Ryan LeCompte

Ryan LeCompte is a former United States Marine Infantryman (MOS 0311), a husband and father of two. He founded the Veterans for Entheogenic Therapy (VET), a nonprofit dedicated to spreading awareness about alternative medicines for the treatment of PTSD from combat and sexual trauma. He holds a bachelor degree in psychology and is an M.A. candidate enrolled in Transpersonal Counseling Psychology at the Naropa University in Boulder, Colorado.

While still on active duty, he served with his fellow combat Marines returning from Iraq and Afghanistan with PTSD, yet observed that they risked being labeled “failure to adapt” and/or discharged if they talked about their problems. The heart-ache became more personal when he found one of his brothers, a fellow infantryman, Sgt. Jorge Leon-Alcivar who clearly suffered from PTSD, in his barracks room the morning after he took his own life.  Shortly thereafter, Ryan decided to retire from the military in order to help his brothers and sisters from outside the confines of military structure. He began by volunteering hours in the waiting rooms of VA clinics talking to and assisting vets waiting for treatment. He started collecting information on the prescription medications being given to veterans diagnosed with PTSD, and found the same kind of cocktails being prescribed to almost every one of them. (Anti-depression, sedating anxiolitics, and heavy barbiturates for sleeping. ) Ryan explains, "These drugs seem to shut out experiences associated with trauma by numbing them. This came across to me to be not only exacerbating the symptoms, but creating new ones. It went against the values and virtues that we as veterans came to embody, one of them being courage and commitment." Shortly thereafter, he began his search for alternative treatment options not being used by the VA.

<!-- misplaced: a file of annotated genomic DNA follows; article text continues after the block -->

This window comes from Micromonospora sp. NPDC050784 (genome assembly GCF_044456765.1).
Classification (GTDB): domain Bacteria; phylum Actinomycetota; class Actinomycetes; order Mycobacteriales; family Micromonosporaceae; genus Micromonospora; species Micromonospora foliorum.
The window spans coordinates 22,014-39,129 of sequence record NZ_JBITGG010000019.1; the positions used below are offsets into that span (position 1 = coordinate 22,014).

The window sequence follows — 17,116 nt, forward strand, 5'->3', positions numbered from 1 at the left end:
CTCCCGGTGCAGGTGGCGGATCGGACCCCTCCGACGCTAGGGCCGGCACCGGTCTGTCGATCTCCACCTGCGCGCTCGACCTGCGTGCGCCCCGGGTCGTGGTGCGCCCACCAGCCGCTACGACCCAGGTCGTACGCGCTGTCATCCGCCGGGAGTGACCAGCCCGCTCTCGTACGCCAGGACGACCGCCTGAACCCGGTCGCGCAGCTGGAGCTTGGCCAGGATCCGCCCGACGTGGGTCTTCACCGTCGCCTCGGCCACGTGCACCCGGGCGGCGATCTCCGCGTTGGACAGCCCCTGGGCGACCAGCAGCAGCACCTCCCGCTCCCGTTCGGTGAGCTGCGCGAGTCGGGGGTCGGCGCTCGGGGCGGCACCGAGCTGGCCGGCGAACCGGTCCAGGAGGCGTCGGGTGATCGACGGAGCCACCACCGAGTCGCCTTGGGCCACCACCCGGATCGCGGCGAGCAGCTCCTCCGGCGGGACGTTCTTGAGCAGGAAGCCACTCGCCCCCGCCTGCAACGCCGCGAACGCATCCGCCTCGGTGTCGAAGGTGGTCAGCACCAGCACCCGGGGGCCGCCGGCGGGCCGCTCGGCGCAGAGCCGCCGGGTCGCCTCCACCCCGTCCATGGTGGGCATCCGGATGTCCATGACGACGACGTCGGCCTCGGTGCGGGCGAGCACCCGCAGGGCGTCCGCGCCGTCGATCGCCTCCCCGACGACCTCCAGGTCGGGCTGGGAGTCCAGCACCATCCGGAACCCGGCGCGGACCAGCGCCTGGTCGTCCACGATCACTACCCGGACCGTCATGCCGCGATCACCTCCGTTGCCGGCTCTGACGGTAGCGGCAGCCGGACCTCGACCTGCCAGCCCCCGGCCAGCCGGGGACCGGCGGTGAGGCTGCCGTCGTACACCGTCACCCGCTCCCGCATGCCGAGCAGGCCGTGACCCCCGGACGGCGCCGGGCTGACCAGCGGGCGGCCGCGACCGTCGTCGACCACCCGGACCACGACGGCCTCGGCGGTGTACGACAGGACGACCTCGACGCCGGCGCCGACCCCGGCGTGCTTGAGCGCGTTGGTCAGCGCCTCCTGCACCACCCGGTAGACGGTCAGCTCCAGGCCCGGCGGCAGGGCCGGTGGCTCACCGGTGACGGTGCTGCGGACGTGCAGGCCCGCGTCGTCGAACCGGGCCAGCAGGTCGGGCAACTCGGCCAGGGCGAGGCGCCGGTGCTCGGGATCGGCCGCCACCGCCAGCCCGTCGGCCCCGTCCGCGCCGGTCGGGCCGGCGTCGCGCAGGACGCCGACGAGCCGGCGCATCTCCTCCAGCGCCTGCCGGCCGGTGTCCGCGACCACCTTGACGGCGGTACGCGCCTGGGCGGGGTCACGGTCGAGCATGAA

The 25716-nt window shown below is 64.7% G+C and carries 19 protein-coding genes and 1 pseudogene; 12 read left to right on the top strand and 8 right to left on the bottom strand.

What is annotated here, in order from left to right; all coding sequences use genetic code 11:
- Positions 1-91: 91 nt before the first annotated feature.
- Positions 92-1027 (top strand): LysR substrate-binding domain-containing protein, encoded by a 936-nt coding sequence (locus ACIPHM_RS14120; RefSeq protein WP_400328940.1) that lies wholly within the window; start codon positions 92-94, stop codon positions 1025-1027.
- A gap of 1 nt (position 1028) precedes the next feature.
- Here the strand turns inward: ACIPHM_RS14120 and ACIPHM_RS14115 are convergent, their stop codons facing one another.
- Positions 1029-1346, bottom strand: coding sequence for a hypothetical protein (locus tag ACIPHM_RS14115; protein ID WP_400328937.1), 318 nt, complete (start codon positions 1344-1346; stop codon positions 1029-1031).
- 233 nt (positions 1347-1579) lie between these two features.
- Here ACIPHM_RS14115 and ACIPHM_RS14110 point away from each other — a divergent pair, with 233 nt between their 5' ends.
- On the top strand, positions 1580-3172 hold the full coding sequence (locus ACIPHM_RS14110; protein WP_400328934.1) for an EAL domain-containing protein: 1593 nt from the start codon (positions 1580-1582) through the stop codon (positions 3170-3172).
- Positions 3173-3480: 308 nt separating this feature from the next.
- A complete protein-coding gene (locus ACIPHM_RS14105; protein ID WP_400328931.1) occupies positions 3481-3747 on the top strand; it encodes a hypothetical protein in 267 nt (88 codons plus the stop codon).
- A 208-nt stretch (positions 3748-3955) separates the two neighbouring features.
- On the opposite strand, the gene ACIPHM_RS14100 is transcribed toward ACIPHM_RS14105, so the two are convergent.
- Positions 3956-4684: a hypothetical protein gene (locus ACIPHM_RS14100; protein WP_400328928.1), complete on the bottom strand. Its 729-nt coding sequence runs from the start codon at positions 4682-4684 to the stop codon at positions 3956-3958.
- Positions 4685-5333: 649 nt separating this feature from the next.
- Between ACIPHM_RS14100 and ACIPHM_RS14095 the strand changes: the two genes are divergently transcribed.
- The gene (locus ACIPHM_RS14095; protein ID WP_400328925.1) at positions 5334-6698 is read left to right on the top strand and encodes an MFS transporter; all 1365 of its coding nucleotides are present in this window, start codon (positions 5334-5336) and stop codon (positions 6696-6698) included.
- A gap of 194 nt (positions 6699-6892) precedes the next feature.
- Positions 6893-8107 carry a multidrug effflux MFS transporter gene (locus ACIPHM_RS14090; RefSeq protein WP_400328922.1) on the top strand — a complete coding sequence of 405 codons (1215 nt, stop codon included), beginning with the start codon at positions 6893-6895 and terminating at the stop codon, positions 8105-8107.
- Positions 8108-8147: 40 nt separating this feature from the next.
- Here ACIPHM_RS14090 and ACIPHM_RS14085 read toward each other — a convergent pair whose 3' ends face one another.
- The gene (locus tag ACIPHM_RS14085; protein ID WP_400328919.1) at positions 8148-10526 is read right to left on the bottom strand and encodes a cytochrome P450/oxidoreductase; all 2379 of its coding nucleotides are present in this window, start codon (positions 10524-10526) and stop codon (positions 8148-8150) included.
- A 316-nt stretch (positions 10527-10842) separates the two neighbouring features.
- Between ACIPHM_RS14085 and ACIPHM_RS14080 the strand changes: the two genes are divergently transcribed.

Recently, Ryan has taken a group of vets to Peru to experience ayahuasca ceremonies and plans future excursions for healing. 

Ryan is also the principal investor of a MAPS-sponsored IRB-approved observational study that will look at the effects of Ayahuasca-assisted psychotherapy on chronic, treatment-resistant PTSD in veterans.